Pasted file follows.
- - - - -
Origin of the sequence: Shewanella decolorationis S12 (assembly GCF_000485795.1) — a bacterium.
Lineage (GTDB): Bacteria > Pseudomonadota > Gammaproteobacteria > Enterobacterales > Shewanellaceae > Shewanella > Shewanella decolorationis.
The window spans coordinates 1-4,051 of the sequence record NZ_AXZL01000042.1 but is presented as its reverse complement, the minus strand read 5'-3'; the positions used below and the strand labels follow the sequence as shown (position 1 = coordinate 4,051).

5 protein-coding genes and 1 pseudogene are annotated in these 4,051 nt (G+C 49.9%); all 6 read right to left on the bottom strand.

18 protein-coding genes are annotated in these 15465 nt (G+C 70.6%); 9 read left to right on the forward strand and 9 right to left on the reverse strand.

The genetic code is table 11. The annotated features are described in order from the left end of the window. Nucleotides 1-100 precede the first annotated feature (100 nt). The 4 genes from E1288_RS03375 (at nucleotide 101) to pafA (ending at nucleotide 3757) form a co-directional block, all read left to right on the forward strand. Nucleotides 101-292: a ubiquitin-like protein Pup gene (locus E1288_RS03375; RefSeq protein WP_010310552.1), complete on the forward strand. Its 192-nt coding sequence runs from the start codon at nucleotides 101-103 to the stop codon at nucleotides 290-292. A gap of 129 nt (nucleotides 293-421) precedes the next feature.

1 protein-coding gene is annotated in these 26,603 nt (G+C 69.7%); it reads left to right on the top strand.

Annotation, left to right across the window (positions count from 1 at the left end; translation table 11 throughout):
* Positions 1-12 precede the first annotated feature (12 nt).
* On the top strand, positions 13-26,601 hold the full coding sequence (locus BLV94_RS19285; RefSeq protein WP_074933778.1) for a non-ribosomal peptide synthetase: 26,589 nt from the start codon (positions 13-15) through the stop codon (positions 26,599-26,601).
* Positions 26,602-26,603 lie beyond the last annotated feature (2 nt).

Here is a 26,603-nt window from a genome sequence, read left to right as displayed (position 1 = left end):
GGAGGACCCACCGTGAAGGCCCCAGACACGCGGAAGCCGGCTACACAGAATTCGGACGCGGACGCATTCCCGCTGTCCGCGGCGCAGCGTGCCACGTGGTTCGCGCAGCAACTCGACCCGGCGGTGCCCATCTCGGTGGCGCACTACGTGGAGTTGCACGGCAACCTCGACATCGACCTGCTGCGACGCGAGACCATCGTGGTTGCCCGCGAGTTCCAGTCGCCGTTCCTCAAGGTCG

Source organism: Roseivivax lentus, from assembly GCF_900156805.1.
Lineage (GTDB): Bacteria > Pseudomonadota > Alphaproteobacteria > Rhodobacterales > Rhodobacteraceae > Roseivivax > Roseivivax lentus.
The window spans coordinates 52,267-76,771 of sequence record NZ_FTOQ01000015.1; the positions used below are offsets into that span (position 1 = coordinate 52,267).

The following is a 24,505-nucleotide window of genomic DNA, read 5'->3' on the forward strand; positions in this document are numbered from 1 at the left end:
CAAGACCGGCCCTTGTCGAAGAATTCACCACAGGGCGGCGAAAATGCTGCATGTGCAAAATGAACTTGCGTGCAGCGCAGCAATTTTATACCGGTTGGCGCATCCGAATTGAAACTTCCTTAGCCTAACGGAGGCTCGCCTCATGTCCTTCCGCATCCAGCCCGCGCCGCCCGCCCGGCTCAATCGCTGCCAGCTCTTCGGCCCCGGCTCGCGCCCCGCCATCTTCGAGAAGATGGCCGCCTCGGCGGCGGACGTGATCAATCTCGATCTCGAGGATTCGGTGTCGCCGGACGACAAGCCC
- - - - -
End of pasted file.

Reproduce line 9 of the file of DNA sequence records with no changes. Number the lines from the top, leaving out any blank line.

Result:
* Positions 1-12 precede the first annotated feature (12 nt).